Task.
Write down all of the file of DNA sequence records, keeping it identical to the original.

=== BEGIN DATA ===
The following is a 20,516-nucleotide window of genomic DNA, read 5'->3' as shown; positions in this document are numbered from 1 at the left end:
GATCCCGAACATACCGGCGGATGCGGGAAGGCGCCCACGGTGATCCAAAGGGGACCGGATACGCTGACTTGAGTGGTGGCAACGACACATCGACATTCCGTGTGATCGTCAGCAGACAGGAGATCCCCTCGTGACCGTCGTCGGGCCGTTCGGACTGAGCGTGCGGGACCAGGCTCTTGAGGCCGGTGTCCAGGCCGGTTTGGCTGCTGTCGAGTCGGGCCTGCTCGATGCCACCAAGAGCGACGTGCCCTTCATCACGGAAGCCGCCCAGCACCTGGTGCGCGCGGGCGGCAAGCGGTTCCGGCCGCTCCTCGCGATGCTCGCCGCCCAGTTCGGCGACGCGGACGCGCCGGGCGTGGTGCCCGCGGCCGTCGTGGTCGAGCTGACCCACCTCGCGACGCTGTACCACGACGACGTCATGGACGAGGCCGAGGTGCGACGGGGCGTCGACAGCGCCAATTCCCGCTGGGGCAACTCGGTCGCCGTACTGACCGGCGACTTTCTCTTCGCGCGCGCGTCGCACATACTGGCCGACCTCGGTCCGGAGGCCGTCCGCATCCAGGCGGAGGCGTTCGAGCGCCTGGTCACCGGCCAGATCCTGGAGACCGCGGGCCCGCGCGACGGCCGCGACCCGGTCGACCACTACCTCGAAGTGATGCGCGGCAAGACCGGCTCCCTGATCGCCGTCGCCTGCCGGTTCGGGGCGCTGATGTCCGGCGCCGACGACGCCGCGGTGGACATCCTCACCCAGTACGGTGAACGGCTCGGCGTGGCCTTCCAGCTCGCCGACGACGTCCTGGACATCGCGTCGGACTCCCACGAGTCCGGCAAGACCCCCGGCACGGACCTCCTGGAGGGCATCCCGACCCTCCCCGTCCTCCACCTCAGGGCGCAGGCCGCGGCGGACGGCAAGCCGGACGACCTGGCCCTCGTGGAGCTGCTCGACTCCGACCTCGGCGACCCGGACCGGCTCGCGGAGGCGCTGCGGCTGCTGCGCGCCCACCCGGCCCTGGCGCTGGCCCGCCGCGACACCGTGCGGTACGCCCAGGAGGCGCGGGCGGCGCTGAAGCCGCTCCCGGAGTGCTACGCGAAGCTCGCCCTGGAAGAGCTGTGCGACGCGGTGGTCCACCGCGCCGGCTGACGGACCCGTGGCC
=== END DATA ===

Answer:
The following is a 20,516-nucleotide window of genomic DNA, read 5'->3' as shown; positions in this document are numbered from 1 at the left end:
GATCCCGAACATACCGGCGGATGCGGGAAGGCGCCCACGGTGATCCAAAGGGGACCGGATACGCTGACTTGAGTGGTGGCAACGACACATCGACATTCCGTGTGATCGTCAGCAGACAGGAGATCCCCTCGTGACCGTCGTCGGGCCGTTCGGACTGAGCGTGCGGGACCAGGCTCTTGAGGCCGGTGTCCAGGCCGGTTTGGCTGCTGTCGAGTCGGGCCTGCTCGATGCCACCAAGAGCGACGTGCCCTTCATCACGGAAGCCGCCCAGCACCTGGTGCGCGCGGGCGGCAAGCGGTTCCGGCCGCTCCTCGCGATGCTCGCCGCCCAGTTCGGCGACGCGGACGCGCCGGGCGTGGTGCCCGCGGCCGTCGTGGTCGAGCTGACCCACCTCGCGACGCTGTACCACGACGACGTCATGGACGAGGCCGAGGTGCGACGGGGCGTCGACAGCGCCAATTCCCGCTGGGGCAACTCGGTCGCCGTACTGACCGGCGACTTTCTCTTCGCGCGCGCGTCGCACATACTGGCCGACCTCGGTCCGGAGGCCGTCCGCATCCAGGCGGAGGCGTTCGAGCGCCTGGTCACCGGCCAGATCCTGGAGACCGCGGGCCCGCGCGACGGCCGCGACCCGGTCGACCACTACCTCGAAGTGATGCGCGGCAAGACCGGCTCCCTGATCGCCGTCGCCTGCCGGTTCGGGGCGCTGATGTCCGGCGCCGACGACGCCGCGGTGGACATCCTCACCCAGTACGGTGAACGGCTCGGCGTGGCCTTCCAGCTCGCCGACGACGTCCTGGACATCGCGTCGGACTCCCACGAGTCCGGCAAGACCCCCGGCACGGACCTCCTGGAGGGCATCCCGACCCTCCCCGTCCTCCACCTCAGGGCGCAGGCCGCGGCGGACGGCAAGCCGGACGACCTGGCCCTCGTGGAGCTGCTCGACTCCGACCTCGGCGACCCGGACCGGCTCGCGGAGGCGCTGCGGCTGCTGCGCGCCCACCCGGCCCTGGCGCTGGCCCGCCGCGACACCGTGCGGTACGCCCAGGAGGCGCGGGCGGCGCTGAAGCCGCTCCCGGAGTGCTACGCGAAGCTCGCCCTGGAAGAGCTGTGCGACGCGGTGGTCCACCGCGCCGGCTGACGGACCCGTGGCC